WASHINGTON/ISLAMABAD, Dec 26 (Reuters) – Pakistan’s huge deportation drive has forced repatriated scores of Afghans awaiting resettlement in the United States, an advocacy group and Afghan applicants say, adding that Pakistani officials often ignored U.S. embassy letters of protection.
That complicates the efforts of such Afghans, as the U.S. has shuttered its embassy in Kabul and they must also deal with human rights restrictions and stubborn financial and humanitarian crises in their country.
Islamabad began expelling more than a million undocumented foreigners, mostly Afghans, on Nov. 1, amid a row over accusations that Kabul harbours Pakistani militants, a charge the ruling Taliban reject.
More than 450,000 Afghans have returned home, the United Nations says, many now living in tough winter conditions near the border.
At least 130 Afghans being processed for U.S. special immigration visas or refugee resettlement in the United States have been deported, said Shawn VanDiver, head of #AfghanEvac, the main coalition of groups helping such efforts.
Pakistan’s foreign and interior ministries did not reply to requests for comment.
As the clock ticked down to Nov. 1, the embassy e-mailed protection letters to some 25,000 Afghans to prove to Pakistani officials they were being processed for resettlement in the United States, after its last troops left Kabul in 2021.
A U.S. State Department spokesperson said Washington had also provided Pakistan with a list of Afghans “in the U.S. resettlement pipelines” after it unveiled the deportation plan in October.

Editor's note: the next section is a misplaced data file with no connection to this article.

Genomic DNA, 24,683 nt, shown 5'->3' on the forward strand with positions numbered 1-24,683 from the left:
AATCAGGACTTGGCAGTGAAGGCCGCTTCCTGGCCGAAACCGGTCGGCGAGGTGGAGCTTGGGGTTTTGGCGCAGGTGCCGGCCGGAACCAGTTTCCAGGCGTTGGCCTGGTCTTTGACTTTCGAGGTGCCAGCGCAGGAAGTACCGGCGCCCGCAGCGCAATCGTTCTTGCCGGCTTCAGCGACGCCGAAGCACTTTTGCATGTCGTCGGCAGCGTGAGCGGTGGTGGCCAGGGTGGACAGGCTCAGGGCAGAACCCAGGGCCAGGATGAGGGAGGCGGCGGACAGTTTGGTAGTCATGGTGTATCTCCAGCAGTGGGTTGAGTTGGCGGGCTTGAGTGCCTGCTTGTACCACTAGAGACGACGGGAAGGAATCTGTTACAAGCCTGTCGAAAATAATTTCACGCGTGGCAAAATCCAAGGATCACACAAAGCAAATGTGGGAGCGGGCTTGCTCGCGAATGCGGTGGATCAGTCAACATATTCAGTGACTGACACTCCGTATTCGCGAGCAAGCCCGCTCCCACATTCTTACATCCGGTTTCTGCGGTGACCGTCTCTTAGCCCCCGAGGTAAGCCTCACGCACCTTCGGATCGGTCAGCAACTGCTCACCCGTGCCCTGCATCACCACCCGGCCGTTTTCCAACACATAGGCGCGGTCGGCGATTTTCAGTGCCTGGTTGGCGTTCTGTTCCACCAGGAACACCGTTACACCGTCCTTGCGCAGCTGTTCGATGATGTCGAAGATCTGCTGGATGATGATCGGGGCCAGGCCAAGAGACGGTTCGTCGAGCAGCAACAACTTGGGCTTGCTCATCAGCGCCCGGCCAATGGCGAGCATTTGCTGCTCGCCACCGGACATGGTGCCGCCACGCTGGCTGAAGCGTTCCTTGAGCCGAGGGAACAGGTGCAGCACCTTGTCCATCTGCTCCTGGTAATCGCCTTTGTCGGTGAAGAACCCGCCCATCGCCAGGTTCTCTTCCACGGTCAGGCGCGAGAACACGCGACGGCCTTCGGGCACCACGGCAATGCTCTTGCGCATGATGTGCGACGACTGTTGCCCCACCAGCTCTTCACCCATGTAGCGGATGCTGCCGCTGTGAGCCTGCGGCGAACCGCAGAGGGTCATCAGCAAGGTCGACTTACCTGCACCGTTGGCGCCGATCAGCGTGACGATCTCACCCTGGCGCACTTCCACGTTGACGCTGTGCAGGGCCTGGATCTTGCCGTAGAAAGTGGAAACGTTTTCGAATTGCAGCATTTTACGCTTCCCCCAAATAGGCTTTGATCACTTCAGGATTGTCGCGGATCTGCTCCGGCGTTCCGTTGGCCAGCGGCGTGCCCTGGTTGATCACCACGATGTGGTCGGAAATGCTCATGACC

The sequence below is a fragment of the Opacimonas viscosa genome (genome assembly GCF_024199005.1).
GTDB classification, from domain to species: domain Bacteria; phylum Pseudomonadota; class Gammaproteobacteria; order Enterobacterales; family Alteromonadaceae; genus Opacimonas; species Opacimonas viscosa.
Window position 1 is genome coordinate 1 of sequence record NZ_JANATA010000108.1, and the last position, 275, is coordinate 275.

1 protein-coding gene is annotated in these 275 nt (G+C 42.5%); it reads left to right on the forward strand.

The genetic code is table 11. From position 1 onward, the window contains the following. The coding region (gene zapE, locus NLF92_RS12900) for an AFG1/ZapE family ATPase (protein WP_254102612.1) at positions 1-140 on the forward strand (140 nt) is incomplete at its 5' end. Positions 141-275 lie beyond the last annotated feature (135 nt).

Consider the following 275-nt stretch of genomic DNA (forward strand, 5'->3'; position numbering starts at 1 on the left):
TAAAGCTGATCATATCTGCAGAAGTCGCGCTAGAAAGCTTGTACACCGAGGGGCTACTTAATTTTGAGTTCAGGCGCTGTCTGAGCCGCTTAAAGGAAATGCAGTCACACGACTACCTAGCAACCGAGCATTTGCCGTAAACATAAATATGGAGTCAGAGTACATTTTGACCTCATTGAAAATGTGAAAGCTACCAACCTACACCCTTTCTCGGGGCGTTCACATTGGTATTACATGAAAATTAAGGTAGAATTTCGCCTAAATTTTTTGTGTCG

VanDiver and two Western diplomatic sources, who requested anonymity to discuss the issue, said local authorities had ignored the letters in many cases.
“The letters matter in some cases and not in others,” said VanDiver. “Not all local officers are abiding by it.”
The top State Department official said the United States has examples of Pakistani police respecting the letters, but gave no details.
Reuters spoke with two Afghan families whose members were deported after showing police the letter, and an Afghan who was held despite the letter.
The latter said he was freed with a warning that he would be arrested again without a visa extension.
Refugee activists and Afghans say the deportations and arrests underscore the precarious nature of the long wait facing Afghans whom Washington has vowed to protect and resettle, many of them told to travel to a third country for processing.
Many Afghans entered Pakistan with visas that expired as the handling of their SIV or refugee resettlement applications languished, facing them with long renewal times and high fees.
One applicant for refugee status, whom Reuters is not naming for security reasons, said he sold almost all he owned in Oct 2022 to move his family to Pakistan from the Afghan capital for processing.
All seven had papers and visas, he said.
But mounting costs ate into his savings, and though he turned to selling street food to earn money, he could barely meet rent and utilities, putting out of reach the hundreds of dollars in fees needed to renew the one-year visas that ended.